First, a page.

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Comment Sorting
by: Eugenio from: Vienna
December 01, 2012 16:32
Aha, first Ukraine and Russia, now Tajikistan - I mean, really, guys, you just can not go out on the streets in that part of the world without seeing hundreds, thousands of people just dying on the streets on AIDS and related illnesses :_)).
I mean, I wonder where "Ivan" from California is to ask the "journalists" of this "medium" whether they don't get tired of publishing the same cheap US propaganda crap over and over again...
In Response

by: Lili
December 03, 2012 20:14
Eugenio, I am not sure if you are aware of this or not, but in the United States, we regularly read news stories about individuals that live here in the US (and in Europe) suffering from AIDS, cancer, etc. In particular we are concerned about epidemics and how our society is handling them.

The Seattle Times has criticism of the local and national government on its front pages daily.

You see, what to you sounds like propaganda against a country, to us sounds like reality. Because we are not used to a media that regularly airbrushes human suffering, corruption, and problems out of life.

In fact, our journalists are rewarded for exposing corruption here in the United States. The recent Pulitzer Prize nominations reflect this:

So save your naive insults for a government that has been shielding you from reality. AIDS exists in every country and it's a huge problem everywhere. Giving a voice to its victims is humanism, not propaganda.
In Response

by: Camel Anaturk from: Kurdistan
December 03, 2012 22:31
Dear Lili,Eugenio/Eugenia is red bug positive,that means he/she or rather it is not responsible for its /mis-/deeds as he is not aware of anything that goes outside its bed bug,pardon,red bug ridden head.So,the fault, Lili is only yours-its not fair to cricize an invalid,so please try to understand and help it,because it cant.

by: TK from: Vilnius
December 02, 2012 12:23
This is not good journalism. Not worth the read. Not worth the unbeknownst tax money of the US public that funds it.
In Response

by: Eugenio from: Vienna
December 02, 2012 17:36
TK, you are saiying: "This is not good journalism. Not worth the read". I mean, TK, nothing ever published on this web-site was supposed to be "good journalism". This is an outlet for cheap US govt propaganda, aimed - in this particular case - to make the reader believe that certain parts of the world are just so horrible and unhealthy that the readers would never come up with the idea of going their on their own and discovering the truth for themselves. So, in case you were looking for "good journalism" here - sorry, wrong address :-)).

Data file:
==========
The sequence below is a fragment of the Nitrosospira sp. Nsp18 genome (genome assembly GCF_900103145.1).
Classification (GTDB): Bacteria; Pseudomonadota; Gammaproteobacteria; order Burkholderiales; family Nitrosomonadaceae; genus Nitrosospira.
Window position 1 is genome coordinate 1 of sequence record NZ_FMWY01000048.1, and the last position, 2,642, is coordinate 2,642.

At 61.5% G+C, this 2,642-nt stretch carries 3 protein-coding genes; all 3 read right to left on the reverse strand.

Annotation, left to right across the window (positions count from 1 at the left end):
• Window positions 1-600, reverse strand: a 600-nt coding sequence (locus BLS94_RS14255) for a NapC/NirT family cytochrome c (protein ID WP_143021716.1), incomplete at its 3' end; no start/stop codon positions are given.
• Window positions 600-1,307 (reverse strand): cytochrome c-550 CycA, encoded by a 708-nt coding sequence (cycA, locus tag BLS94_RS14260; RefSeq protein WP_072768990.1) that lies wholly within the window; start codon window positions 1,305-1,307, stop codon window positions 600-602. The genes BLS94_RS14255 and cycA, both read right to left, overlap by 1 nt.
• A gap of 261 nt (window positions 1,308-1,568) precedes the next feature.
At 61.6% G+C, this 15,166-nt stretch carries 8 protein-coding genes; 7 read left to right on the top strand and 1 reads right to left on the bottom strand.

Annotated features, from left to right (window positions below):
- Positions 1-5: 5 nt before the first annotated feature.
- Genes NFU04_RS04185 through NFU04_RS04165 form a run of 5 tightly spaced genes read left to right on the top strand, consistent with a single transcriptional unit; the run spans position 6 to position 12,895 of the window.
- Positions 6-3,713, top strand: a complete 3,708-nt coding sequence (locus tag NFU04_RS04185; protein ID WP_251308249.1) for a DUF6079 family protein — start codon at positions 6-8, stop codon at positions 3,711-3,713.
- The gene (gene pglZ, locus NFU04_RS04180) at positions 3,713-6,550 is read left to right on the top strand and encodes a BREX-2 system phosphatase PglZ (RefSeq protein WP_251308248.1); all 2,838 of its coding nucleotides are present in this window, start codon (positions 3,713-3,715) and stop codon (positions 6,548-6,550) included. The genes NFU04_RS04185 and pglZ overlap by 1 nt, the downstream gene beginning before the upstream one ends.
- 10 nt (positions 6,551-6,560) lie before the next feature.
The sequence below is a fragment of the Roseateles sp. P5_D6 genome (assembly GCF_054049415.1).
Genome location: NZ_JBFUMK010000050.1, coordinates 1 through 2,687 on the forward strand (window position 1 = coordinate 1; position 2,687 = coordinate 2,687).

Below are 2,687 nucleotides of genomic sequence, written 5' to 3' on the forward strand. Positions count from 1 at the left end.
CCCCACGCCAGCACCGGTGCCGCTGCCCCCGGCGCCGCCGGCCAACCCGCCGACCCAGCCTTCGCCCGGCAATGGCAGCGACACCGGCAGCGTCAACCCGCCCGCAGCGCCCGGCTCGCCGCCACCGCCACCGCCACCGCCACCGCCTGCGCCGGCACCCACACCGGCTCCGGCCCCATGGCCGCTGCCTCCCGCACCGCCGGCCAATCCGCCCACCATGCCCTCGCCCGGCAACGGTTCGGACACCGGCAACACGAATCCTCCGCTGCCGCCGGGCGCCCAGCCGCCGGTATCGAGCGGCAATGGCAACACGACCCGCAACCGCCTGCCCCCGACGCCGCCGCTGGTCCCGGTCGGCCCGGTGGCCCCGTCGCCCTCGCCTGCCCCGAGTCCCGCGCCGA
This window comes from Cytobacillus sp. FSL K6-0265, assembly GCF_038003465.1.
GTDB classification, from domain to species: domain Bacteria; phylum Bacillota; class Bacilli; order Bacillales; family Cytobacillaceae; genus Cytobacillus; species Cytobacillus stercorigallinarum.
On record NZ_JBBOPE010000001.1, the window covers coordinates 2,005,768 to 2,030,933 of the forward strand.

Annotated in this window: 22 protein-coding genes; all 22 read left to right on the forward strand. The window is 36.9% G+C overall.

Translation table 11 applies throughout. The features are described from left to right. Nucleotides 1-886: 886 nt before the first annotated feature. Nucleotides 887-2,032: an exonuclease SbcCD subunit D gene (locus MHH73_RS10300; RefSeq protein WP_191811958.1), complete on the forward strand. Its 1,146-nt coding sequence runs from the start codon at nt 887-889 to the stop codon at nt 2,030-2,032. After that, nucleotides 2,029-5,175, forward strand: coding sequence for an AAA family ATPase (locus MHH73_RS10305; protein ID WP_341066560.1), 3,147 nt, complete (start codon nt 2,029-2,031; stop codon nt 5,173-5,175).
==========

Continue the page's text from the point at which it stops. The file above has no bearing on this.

In Response

by: Camel Anaturk from: Kurdistan
December 02, 2012 21:47
We are all appalled at the monstrous drivel published daily on this bloody Beavus&Butthead web-site.However this gives a chance for the mother russian beavus and buttheads-that`s Lubyanka Jackie and Vienna Eugenia to shine their red light brightly till the final victory of Cretinism,pardon,Socialism.Soon,we shall bring down the land of the bloodiest capitalist,we shall shut down all its outlets and there will be the one and only outlet of truth,peace and freedom-Radio Moss cow that is and if you are not blinded by the red light to shine all over the world you will be able to watch Russia Today,and we will also send you the latest copy of the russian edition of Playboy-soon to be renamed PlayJack featuring a center spread of newlywed Eugenia,and it will be a world beater,I can assure you.Until then you must read only the posts of Whacko Jacko from SU and Eugenia from Vienna,and dont pay any attention to the bloody Camel from Kurdistan,or else...!!!
In Response

by: peter (ottawa) from: queens-nyc
December 03, 2012 20:45
eugenio-aka as evgenei -from the bsmt of the russian embassy in vienna-if rfe is as bad as you say why do you spend so much of your time commenting on bad journalism . One of russia s primary exports is hiv infected natashas. Hiv is worldwide and this article exposes the sad reality of it.
In Response

by: Vakhtang from: Moscow
December 04, 2012 02:35
It is clear that AIDS came from Russia to Tajikistan and that this is a very big problem for the entire post-Soviet space.But we must not also forget that there are also such forgotten places like Kurdistan.
People of the Earth want to know, how the situation there on AIDS
I know people in Russia who were very upset to learn that they are infected,out of grief, they began to drink russian vodka and so far, none died (this is absolutely serious).
I am sure that scientists in the World should pay more attention to this phenomenon.
There are also vague doubts that with camel in this plan, are not all right...